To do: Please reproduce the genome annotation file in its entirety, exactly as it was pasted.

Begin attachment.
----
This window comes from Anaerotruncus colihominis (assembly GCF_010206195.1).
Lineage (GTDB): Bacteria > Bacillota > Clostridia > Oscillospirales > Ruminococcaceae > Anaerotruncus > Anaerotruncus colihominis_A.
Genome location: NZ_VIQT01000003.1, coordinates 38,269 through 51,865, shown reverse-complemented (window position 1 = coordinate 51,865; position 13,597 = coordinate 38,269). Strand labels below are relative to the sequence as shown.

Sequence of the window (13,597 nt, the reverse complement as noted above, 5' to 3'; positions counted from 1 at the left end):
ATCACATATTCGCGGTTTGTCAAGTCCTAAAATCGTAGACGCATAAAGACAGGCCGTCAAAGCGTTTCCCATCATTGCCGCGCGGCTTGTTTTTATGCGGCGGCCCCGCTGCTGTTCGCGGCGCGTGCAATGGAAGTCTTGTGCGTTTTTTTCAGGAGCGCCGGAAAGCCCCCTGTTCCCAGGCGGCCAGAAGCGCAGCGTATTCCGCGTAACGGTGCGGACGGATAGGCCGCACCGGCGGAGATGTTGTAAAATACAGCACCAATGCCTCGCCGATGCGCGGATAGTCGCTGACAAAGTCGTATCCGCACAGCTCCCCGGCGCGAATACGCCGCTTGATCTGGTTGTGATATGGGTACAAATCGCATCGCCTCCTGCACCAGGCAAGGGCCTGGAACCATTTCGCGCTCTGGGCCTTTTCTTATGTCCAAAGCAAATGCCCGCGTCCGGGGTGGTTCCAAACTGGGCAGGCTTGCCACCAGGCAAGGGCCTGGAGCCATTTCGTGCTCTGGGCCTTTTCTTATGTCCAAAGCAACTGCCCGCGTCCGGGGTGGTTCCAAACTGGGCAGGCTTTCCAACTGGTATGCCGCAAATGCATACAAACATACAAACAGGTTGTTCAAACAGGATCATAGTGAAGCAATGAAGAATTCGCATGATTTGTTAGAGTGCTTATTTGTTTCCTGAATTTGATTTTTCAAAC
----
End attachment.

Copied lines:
This window comes from Anaerotruncus colihominis (assembly GCF_010206195.1).
Lineage (GTDB): Bacteria > Bacillota > Clostridia > Oscillospirales > Ruminococcaceae > Anaerotruncus > Anaerotruncus colihominis_A.
Genome location: NZ_VIQT01000003.1, coordinates 38,269 through 51,865, shown reverse-complemented (window position 1 = coordinate 51,865; position 13,597 = coordinate 38,269). Strand labels below are relative to the sequence as shown.

Sequence of the window (13,597 nt, the reverse complement as noted above, 5' to 3'; positions counted from 1 at the left end):
ATCACATATTCGCGGTTTGTCAAGTCCTAAAATCGTAGACGCATAAAGACAGGCCGTCAAAGCGTTTCCCATCATTGCCGCGCGGCTTGTTTTTATGCGGCGGCCCCGCTGCTGTTCGCGGCGCGTGCAATGGAAGTCTTGTGCGTTTTTTTCAGGAGCGCCGGAAAGCCCCCTGTTCCCAGGCGGCCAGAAGCGCAGCGTATTCCGCGTAACGGTGCGGACGGATAGGCCGCACCGGCGGAGATGTTGTAAAATACAGCACCAATGCCTCGCCGATGCGCGGATAGTCGCTGACAAAGTCGTATCCGCACAGCTCCCCGGCGCGAATACGCCGCTTGATCTGGTTGTGATATGGGTACAAATCGCATCGCCTCCTGCACCAGGCAAGGGCCTGGAACCATTTCGCGCTCTGGGCCTTTTCTTATGTCCAAAGCAAATGCCCGCGTCCGGGGTGGTTCCAAACTGGGCAGGCTTGCCACCAGGCAAGGGCCTGGAGCCATTTCGTGCTCTGGGCCTTTTCTTATGTCCAAAGCAACTGCCCGCGTCCGGGGTGGTTCCAAACTGGGCAGGCTTTCCAACTGGTATGCCGCAAATGCATACAAACATACAAACAGGTTGTTCAAACAGGATCATAGTGAAGCAATGAAGAATTCGCATGATTTGTTAGAGTGCTTATTTGTTTCCTGAATTTGATTTTTCAAAC